- The Oxford Handbook of Modern African History
- List of Contributors
- Introduction African Histories: Past, Present, and Future
- Ecology and Environment
- Demography and Disease
- African Slave Trades in Global Perspective
- States and Statelessness
- Ethnicity and Identity
- Warfare and the Military
- The African Diaspora
- African Colonial States
- Law, Crime, and Punishment in Colonial Africa
- Work and Migration
- Between the Present and History: African Nationalism and Decolonization
- Indigenous African Religions
- New Religious Movements
- Education and Literacy
- Women and Gender
- Urbanization and Urban Cultures
- Health and Healing
- Economic Growth
- Visual Cultures
- Music in Modern African History
- African Literary Histories and History in African Literatures
- Communications and Media in African History
Abstract and Keywords
This chapter offers a series of approaches to, and questions about, the different types of historical engagement to be found in African literatures. History, in African literatures, is not a term that applies simply to narratives that engage with the past: African literatures offer historians examples of the imagination in history and the imagination as history. The chapter proposes a three-tiered methodology: first, consideration of the time and place of literary production; second, consideration of the ways in which works of literature engage with the concepts of time, memory, and historical consciousness; and third, consideration of the temporal and geographical distances separating literary works from their current audiences.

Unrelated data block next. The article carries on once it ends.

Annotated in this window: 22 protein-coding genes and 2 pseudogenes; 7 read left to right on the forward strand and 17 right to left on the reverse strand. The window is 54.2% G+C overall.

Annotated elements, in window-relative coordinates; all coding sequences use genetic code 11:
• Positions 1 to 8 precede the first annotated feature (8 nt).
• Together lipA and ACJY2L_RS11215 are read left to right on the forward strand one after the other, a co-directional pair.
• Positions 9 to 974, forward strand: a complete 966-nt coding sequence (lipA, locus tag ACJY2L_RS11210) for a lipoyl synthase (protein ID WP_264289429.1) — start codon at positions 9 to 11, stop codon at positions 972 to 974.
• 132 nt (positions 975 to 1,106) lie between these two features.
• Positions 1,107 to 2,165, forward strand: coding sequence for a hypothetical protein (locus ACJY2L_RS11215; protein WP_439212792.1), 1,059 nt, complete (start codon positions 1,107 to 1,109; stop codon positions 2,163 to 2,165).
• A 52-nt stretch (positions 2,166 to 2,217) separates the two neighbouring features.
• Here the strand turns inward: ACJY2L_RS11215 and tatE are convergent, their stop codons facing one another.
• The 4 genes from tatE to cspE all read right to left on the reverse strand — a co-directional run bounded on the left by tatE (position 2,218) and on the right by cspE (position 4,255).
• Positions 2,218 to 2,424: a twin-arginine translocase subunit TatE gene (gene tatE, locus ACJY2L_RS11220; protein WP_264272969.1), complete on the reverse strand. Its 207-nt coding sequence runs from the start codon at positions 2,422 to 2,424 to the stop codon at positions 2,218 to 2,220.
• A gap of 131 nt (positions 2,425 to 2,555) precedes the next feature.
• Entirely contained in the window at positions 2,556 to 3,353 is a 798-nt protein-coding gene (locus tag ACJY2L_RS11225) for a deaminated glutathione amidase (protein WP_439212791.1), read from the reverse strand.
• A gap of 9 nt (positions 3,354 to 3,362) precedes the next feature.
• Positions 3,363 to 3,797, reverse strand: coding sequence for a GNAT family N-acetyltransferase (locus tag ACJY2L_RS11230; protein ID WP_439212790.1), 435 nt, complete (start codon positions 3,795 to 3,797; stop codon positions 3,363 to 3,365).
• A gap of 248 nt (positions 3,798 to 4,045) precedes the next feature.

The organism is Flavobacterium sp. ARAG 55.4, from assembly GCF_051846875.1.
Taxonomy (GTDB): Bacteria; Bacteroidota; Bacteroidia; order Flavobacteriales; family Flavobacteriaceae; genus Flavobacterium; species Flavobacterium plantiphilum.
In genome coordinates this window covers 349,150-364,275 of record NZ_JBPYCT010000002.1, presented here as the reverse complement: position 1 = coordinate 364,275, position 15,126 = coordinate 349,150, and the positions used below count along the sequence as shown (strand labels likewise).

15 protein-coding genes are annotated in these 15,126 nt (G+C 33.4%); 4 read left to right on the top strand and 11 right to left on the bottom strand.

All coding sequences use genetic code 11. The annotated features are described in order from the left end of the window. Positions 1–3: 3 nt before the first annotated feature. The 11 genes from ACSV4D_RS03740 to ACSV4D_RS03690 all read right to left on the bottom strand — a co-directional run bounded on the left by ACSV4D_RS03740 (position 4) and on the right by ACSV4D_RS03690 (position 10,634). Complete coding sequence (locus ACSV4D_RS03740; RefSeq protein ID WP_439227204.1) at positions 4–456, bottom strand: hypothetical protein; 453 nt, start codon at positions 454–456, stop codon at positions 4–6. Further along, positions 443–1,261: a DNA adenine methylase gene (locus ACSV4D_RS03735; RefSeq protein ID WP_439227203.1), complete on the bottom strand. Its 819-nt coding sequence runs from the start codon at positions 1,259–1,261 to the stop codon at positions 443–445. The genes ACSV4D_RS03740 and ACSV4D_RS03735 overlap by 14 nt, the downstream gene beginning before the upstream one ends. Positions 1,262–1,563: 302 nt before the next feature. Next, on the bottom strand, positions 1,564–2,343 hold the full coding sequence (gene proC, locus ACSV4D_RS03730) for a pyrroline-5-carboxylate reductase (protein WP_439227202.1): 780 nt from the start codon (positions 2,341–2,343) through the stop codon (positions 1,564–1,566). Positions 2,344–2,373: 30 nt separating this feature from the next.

Stephanie Newell has published widely on West African literatures, West African cultural history, and African popular literatures. Her books include Ghanaian Popular Fiction: ‘Thrilling Discoveries in Conjugal Life’ (Oxford: James Currey, 2000), Literary Culture in Colonial Ghana (Manchester: Manchester University Press, 2002), West African Literatures: Ways of Reading (2006), The Forger’s Tale: The Search for ‘Odeziaku’ (Athens, OH: Ohio University Press, 2006), and the forthcoming A History of Anonymity in Colonial West African Newspapers.
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